INSIGHTS

Can You Choose Your Feelings?

By David Pearl, LCSW

When working with couples in counseling, my focus is to help my clients interact with each other intentionally instead of reactively.  An example of a reactive response is when anger gets triggered. Anger is a secondary emotion which shields us from more painful and vulnerable emotions, such as shame, loneliness, or sadness. In relationships, we often use anger as a defense mechanism to protect ourselves from something hurtful that our partner has said, or something that will effect us in an unwanted way.

As an alternative, I advise my clients to hear their partner’s words and experience them differently, as if they are their partner’s best friend.  The goal is to not allow the secondary emotion of anger to overtake us. We have the ability to choose what effect words have over us, rather than simply reacting without control. This enables us to communicate with our partner better, to respond in an intentional manner without acting out of anger, and to problem solve in a more creative way that’s good for both people.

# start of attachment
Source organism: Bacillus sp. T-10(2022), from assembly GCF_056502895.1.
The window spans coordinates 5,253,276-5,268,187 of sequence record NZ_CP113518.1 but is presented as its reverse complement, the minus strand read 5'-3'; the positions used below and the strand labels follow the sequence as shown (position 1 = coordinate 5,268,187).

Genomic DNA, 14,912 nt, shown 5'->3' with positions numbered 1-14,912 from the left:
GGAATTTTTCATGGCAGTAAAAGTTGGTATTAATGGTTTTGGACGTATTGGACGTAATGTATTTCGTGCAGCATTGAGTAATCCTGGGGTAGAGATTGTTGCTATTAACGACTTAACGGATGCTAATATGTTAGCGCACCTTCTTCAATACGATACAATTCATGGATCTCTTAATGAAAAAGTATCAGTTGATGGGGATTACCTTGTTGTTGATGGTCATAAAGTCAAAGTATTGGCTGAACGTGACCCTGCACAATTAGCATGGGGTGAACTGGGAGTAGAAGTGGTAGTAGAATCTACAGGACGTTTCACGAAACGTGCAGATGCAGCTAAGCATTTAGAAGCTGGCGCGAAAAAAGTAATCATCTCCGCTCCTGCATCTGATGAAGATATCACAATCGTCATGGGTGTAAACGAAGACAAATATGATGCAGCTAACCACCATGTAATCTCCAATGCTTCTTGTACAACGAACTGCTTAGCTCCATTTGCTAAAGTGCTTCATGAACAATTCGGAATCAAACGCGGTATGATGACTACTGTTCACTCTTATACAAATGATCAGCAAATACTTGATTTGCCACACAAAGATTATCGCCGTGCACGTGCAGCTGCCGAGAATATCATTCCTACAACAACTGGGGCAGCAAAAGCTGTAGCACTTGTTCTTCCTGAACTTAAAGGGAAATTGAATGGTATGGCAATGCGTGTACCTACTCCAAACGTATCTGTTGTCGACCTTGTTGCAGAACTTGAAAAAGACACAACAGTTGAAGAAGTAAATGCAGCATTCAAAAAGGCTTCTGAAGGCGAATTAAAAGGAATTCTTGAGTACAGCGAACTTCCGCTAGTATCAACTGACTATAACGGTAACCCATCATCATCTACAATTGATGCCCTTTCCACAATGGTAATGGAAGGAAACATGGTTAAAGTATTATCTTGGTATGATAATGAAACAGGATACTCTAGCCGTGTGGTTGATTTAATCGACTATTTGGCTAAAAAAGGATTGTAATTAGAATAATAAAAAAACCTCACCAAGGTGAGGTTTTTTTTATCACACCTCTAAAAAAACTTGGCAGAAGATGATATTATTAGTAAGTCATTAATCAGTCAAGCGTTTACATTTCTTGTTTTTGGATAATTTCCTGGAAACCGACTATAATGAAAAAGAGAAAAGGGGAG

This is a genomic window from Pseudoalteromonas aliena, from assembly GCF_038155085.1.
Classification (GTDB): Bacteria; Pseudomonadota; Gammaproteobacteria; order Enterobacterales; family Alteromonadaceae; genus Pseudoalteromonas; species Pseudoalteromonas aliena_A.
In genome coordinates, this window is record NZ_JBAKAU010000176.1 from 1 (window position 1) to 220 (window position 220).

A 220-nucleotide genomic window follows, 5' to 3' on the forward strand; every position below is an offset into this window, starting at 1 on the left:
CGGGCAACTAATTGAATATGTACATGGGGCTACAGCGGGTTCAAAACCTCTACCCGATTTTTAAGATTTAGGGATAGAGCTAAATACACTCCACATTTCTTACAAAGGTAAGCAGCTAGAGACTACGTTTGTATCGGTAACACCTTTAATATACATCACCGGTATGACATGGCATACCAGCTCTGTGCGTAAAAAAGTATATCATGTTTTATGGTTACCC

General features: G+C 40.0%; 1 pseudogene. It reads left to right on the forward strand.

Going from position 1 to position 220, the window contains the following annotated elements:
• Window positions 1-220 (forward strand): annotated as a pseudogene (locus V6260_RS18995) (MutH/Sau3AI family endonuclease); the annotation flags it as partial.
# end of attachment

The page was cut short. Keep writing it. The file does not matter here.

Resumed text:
Article written by:

David Pearl

LCSW, Psychotherapist and founder

I am a psychotherapist, executive coach, and organizational consultant helping athletes, performers, professionals, and businesses in Nashville, Tennessee, New York, and online via telehealth.

I obtained my Master’s degree from The Silver School of Social Work at NYU and my Bachelor’s degree in Human Development and Family Studies from the University of Wisconsin-Madison. I am formally trained in Acceptance & Commitment Therapy (ACT), and have certifications in Imago Relationship Therapy and Prepare/Enrich Premarital and Marital Counseling.

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